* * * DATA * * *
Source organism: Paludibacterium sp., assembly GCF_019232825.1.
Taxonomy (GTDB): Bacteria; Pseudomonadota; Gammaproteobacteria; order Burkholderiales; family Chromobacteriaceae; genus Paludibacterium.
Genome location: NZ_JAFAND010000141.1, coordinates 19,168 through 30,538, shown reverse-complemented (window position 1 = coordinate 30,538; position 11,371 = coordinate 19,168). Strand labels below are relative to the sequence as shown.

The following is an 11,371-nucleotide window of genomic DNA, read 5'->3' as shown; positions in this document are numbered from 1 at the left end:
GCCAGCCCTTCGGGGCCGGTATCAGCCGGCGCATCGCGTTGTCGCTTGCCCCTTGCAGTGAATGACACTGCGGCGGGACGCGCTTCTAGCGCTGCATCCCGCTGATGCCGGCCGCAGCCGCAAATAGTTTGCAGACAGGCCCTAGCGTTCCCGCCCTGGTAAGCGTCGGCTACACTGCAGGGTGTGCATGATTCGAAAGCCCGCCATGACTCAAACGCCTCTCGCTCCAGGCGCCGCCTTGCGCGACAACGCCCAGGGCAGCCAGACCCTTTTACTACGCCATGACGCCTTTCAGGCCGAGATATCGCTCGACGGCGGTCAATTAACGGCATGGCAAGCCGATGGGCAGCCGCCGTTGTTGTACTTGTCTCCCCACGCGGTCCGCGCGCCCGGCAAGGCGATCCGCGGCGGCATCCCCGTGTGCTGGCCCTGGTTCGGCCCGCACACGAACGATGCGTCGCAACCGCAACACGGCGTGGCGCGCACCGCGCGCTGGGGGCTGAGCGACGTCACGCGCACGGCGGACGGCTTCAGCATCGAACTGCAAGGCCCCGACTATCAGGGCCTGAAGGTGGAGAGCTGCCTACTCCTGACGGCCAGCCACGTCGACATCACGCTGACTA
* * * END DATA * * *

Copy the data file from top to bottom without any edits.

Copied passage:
Source organism: Paludibacterium sp., assembly GCF_019232825.1.
Taxonomy (GTDB): Bacteria; Pseudomonadota; Gammaproteobacteria; order Burkholderiales; family Chromobacteriaceae; genus Paludibacterium.
Genome location: NZ_JAFAND010000141.1, coordinates 19,168 through 30,538, shown reverse-complemented (window position 1 = coordinate 30,538; position 11,371 = coordinate 19,168). Strand labels below are relative to the sequence as shown.

The following is an 11,371-nucleotide window of genomic DNA, read 5'->3' as shown; positions in this document are numbered from 1 at the left end:
GCCAGCCCTTCGGGGCCGGTATCAGCCGGCGCATCGCGTTGTCGCTTGCCCCTTGCAGTGAATGACACTGCGGCGGGACGCGCTTCTAGCGCTGCATCCCGCTGATGCCGGCCGCAGCCGCAAATAGTTTGCAGACAGGCCCTAGCGTTCCCGCCCTGGTAAGCGTCGGCTACACTGCAGGGTGTGCATGATTCGAAAGCCCGCCATGACTCAAACGCCTCTCGCTCCAGGCGCCGCCTTGCGCGACAACGCCCAGGGCAGCCAGACCCTTTTACTACGCCATGACGCCTTTCAGGCCGAGATATCGCTCGACGGCGGTCAATTAACGGCATGGCAAGCCGATGGGCAGCCGCCGTTGTTGTACTTGTCTCCCCACGCGGTCCGCGCGCCCGGCAAGGCGATCCGCGGCGGCATCCCCGTGTGCTGGCCCTGGTTCGGCCCGCACACGAACGATGCGTCGCAACCGCAACACGGCGTGGCGCGCACCGCGCGCTGGGGGCTGAGCGACGTCACGCGCACGGCGGACGGCTTCAGCATCGAACTGCAAGGCCCCGACTATCAGGGCCTGAAGGTGGAGAGCTGCCTACTCCTGACGGCCAGCCACGTCGACATCACGCTGACTA